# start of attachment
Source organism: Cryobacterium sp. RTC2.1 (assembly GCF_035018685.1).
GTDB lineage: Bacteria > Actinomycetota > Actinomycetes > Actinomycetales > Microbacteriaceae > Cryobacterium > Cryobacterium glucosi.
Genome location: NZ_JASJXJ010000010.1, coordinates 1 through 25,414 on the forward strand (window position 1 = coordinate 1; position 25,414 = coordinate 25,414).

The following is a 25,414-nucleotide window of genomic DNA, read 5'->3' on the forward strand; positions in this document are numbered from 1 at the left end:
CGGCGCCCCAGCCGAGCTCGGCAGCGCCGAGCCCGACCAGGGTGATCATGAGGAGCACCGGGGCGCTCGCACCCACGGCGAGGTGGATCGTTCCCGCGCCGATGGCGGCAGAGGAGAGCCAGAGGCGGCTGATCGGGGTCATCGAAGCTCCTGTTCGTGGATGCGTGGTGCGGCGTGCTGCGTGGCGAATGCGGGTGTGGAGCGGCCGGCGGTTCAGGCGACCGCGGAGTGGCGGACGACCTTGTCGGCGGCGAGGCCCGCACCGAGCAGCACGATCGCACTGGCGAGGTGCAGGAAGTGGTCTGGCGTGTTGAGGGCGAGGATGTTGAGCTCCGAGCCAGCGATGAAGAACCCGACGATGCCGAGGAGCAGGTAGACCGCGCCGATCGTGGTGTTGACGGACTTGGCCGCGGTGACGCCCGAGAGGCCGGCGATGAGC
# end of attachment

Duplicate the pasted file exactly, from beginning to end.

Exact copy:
Source organism: Cryobacterium sp. RTC2.1 (assembly GCF_035018685.1).
GTDB lineage: Bacteria > Actinomycetota > Actinomycetes > Actinomycetales > Microbacteriaceae > Cryobacterium > Cryobacterium glucosi.
Genome location: NZ_JASJXJ010000010.1, coordinates 1 through 25,414 on the forward strand (window position 1 = coordinate 1; position 25,414 = coordinate 25,414).

The following is a 25,414-nucleotide window of genomic DNA, read 5'->3' on the forward strand; positions in this document are numbered from 1 at the left end:
CGGCGCCCCAGCCGAGCTCGGCAGCGCCGAGCCCGACCAGGGTGATCATGAGGAGCACCGGGGCGCTCGCACCCACGGCGAGGTGGATCGTTCCCGCGCCGATGGCGGCAGAGGAGAGCCAGAGGCGGCTGATCGGGGTCATCGAAGCTCCTGTTCGTGGATGCGTGGTGCGGCGTGCTGCGTGGCGAATGCGGGTGTGGAGCGGCCGGCGGTTCAGGCGACCGCGGAGTGGCGGACGACCTTGTCGGCGGCGAGGCCCGCACCGAGCAGCACGATCGCACTGGCGAGGTGCAGGAAGTGGTCTGGCGTGTTGAGGGCGAGGATGTTGAGCTCCGAGCCAGCGATGAAGAACCCGACGATGCCGAGGAGCAGGTAGACCGCGCCGATCGTGGTGTTGACGGACTTGGCCGCGGTGACGCCCGAGAGGCCGGCGATGAGC